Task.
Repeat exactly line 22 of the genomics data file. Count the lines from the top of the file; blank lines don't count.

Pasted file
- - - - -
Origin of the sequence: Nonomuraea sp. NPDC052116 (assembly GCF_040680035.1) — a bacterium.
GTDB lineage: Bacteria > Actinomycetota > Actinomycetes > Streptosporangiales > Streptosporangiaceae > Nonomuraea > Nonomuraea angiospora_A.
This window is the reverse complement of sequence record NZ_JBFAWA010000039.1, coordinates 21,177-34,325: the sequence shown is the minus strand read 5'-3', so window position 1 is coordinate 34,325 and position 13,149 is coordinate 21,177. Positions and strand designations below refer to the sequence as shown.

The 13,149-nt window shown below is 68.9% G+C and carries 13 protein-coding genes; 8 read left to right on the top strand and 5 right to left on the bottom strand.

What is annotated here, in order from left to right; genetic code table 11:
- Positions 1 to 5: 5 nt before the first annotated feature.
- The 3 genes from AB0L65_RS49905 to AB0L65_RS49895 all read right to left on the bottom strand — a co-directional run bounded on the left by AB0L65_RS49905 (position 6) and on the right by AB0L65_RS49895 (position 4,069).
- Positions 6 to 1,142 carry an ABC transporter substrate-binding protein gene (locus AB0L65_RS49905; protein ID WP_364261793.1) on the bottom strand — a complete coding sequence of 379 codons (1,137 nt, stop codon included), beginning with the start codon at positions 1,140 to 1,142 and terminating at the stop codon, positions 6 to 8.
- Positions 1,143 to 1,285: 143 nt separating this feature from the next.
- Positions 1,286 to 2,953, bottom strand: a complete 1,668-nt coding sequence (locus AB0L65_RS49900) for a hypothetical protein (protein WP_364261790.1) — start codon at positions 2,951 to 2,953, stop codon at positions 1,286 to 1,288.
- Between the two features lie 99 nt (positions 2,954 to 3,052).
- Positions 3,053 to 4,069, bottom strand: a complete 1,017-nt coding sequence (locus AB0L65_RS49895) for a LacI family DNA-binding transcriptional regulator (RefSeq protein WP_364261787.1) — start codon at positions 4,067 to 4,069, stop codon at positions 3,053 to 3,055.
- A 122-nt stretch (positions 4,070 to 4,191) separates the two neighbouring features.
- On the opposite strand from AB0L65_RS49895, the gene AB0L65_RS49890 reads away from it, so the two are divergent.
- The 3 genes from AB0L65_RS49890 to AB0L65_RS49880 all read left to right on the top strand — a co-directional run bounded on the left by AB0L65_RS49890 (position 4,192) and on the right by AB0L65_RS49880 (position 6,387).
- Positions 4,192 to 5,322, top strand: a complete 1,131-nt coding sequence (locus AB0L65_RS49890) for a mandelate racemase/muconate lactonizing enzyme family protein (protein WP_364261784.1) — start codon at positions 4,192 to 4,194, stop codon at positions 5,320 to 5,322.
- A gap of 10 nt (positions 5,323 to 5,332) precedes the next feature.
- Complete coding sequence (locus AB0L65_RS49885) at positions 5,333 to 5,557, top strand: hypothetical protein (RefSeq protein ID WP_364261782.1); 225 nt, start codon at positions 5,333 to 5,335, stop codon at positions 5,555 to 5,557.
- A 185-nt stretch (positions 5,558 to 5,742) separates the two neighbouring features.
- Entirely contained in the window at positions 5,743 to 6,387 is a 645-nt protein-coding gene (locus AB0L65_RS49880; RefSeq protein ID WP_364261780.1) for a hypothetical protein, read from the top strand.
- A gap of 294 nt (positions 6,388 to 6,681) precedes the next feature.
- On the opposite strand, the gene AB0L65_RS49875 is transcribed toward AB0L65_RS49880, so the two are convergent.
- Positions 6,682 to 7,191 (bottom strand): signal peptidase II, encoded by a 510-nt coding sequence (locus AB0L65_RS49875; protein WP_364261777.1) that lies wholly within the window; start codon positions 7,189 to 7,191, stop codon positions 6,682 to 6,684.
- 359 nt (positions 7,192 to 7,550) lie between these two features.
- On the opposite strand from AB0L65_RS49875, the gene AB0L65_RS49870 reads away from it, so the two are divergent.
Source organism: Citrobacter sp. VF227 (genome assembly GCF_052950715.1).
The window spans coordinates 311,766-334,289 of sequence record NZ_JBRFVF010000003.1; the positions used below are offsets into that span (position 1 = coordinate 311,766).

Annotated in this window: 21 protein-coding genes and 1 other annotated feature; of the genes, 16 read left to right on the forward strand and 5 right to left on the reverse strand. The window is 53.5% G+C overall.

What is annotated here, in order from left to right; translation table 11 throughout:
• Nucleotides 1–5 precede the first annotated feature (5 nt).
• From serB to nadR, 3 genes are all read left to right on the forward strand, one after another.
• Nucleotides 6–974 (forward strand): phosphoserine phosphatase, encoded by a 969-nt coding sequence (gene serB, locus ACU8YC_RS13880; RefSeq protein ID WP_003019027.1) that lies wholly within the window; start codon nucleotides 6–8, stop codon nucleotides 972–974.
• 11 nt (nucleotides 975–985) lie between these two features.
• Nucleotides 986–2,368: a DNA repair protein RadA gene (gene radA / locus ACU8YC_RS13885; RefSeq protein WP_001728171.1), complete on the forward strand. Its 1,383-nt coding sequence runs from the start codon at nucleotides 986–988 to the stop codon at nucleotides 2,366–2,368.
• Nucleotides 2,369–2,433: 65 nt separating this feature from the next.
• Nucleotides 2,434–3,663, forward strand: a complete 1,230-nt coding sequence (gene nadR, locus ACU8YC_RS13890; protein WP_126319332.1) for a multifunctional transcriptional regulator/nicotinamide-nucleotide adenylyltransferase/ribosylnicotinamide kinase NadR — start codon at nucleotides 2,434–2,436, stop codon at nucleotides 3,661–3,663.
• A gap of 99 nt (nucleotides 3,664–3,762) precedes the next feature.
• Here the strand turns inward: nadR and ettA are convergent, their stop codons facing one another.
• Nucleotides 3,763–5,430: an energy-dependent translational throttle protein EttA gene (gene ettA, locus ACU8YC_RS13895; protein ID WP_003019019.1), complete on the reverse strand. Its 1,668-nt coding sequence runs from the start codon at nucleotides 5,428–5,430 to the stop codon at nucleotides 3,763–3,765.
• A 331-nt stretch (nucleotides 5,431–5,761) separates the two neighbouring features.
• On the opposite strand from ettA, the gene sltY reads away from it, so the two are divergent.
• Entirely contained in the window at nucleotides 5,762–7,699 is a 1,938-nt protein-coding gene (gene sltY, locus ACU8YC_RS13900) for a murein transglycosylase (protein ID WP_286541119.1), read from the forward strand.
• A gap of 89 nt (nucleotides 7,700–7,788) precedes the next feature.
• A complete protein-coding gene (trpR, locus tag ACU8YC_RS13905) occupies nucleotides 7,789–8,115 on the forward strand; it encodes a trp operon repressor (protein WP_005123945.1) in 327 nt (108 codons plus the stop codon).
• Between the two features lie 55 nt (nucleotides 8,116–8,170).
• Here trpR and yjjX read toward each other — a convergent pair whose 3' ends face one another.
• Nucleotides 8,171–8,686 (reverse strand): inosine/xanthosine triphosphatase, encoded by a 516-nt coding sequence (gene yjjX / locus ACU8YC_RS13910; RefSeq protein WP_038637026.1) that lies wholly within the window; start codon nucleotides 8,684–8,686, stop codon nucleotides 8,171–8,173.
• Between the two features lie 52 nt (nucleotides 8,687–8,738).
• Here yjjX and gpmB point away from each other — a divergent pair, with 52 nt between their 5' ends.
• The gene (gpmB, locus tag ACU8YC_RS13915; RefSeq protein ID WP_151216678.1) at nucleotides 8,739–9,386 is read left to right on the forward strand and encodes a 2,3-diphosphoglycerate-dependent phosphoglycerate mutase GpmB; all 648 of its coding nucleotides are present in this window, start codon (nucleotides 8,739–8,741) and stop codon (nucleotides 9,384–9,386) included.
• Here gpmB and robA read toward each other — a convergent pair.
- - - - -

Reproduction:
- On the opposite strand, the gene AB0L65_RS49875 is transcribed toward AB0L65_RS49880, so the two are convergent.